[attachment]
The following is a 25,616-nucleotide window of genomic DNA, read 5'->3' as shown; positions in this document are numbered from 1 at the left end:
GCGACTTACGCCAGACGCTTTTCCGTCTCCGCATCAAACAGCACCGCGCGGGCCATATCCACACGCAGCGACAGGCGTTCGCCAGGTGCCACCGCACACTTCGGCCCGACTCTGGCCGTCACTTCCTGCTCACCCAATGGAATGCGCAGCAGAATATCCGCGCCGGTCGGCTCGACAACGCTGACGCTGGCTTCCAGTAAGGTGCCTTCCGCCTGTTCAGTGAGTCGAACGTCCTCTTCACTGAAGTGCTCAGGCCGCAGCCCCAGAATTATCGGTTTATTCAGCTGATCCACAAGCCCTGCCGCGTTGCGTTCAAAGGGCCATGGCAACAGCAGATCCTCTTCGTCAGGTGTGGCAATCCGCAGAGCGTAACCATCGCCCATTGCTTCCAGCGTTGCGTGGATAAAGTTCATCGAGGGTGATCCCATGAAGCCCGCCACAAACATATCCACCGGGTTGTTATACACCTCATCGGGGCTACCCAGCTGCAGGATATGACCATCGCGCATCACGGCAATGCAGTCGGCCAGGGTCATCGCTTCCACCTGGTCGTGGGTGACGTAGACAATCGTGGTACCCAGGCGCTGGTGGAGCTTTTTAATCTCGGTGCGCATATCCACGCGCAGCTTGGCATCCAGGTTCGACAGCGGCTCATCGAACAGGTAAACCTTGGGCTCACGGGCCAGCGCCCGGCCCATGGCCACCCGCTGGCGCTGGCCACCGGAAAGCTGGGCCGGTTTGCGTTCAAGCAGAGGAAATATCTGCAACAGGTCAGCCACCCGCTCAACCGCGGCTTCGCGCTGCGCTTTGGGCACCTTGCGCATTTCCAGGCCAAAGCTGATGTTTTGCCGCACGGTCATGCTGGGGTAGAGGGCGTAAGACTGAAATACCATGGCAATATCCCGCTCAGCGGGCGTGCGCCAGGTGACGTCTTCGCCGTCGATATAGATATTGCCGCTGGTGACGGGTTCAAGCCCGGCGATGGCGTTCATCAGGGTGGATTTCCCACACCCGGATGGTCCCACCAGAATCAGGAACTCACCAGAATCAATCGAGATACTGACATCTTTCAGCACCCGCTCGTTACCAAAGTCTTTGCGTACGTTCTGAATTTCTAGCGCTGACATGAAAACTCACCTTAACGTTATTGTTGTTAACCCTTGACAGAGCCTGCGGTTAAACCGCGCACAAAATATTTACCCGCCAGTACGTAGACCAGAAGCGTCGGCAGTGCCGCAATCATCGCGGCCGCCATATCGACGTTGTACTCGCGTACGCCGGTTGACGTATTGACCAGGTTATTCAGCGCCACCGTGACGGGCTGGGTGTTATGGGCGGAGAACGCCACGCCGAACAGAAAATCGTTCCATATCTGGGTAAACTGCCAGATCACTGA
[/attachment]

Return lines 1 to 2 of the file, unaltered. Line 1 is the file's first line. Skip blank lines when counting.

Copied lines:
The following is a 25,616-nucleotide window of genomic DNA, read 5'->3' as shown; positions in this document are numbered from 1 at the left end:
GCGACTTACGCCAGACGCTTTTCCGTCTCCGCATCAAACAGCACCGCGCGGGCCATATCCACACGCAGCGACAGGCGTTCGCCAGGTGCCACCGCACACTTCGGCCCGACTCTGGCCGTCACTTCCTGCTCACCCAATGGAATGCGCAGCAGAATATCCGCGCCGGTCGGCTCGACAACGCTGACGCTGGCTTCCAGTAAGGTGCCTTCCGCCTGTTCAGTGAGTCGAACGTCCTCTTCACTGAAGTGCTCAGGCCGCAGCCCCAGAATTATCGGTTTATTCAGCTGATCCACAAGCCCTGCCGCGTTGCGTTCAAAGGGCCATGGCAACAGCAGATCCTCTTCGTCAGGTGTGGCAATCCGCAGAGCGTAACCATCGCCCATTGCTTCCAGCGTTGCGTGGATAAAGTTCATCGAGGGTGATCCCATGAAGCCCGCCACAAACATATCCACCGGGTTGTTATACACCTCATCGGGGCTACCCAGCTGCAGGATATGACCATCGCGCATCACGGCAATGCAGTCGGCCAGGGTCATCGCTTCCACCTGGTCGTGGGTGACGTAGACAATCGTGGTACCCAGGCGCTGGTGGAGCTTTTTAATCTCGGTGCGCATATCCACGCGCAGCTTGGCATCCAGGTTCGACAGCGGCTCATCGAACAGGTAAACCTTGGGCTCACGGGCCAGCGCCCGGCCCATGGCCACCCGCTGGCGCTGGCCACCGGAAAGCTGGGCCGGTTTGCGTTCAAGCAGAGGAAATATCTGCAACAGGTCAGCCACCCGCTCAACCGCGGCTTCGCGCTGCGCTTTGGGCACCTTGCGCATTTCCAGGCCAAAGCTGATGTTTTGCCGCACGGTCATGCTGGGGTAGAGGGCGTAAGACTGAAATACCATGGCAATATCCCGCTCAGCGGGCGTGCGCCAGGTGACGTCTTCGCCGTCGATATAGATATTGCCGCTGGTGACGGGTTCAAGCCCGGCGATGGCGTTCATCAGGGTGGATTTCCCACACCCGGATGGTCCCACCAGAATCAGGAACTCACCAGAATCAATCGAGATACTGACATCTTTCAGCACCCGCTCGTTACCAAAGTCTTTGCGTACGTTCTGAATTTCTAGCGCTGACATGAAAACTCACCTTAACGTTATTGTTGTTAACCCTTGACAGAGCCTGCGGTTAAACCGCGCACAAAATATTTACCCGCCAGTACGTAGACCAGAAGCGTCGGCAGTGCCGCAATCATCGCGGCCGCCATATCGACGTTGTACTCGCGTACGCCGGTTGACGTATTGACCAGGTTATTCAGCGCCACCGTGACGGGCTGGGTGTTATGGGCGGAGAACGCCACGCCGAACAGAAAATCGTTCCATATCTGGGTAAACTGCCAGATCACTGA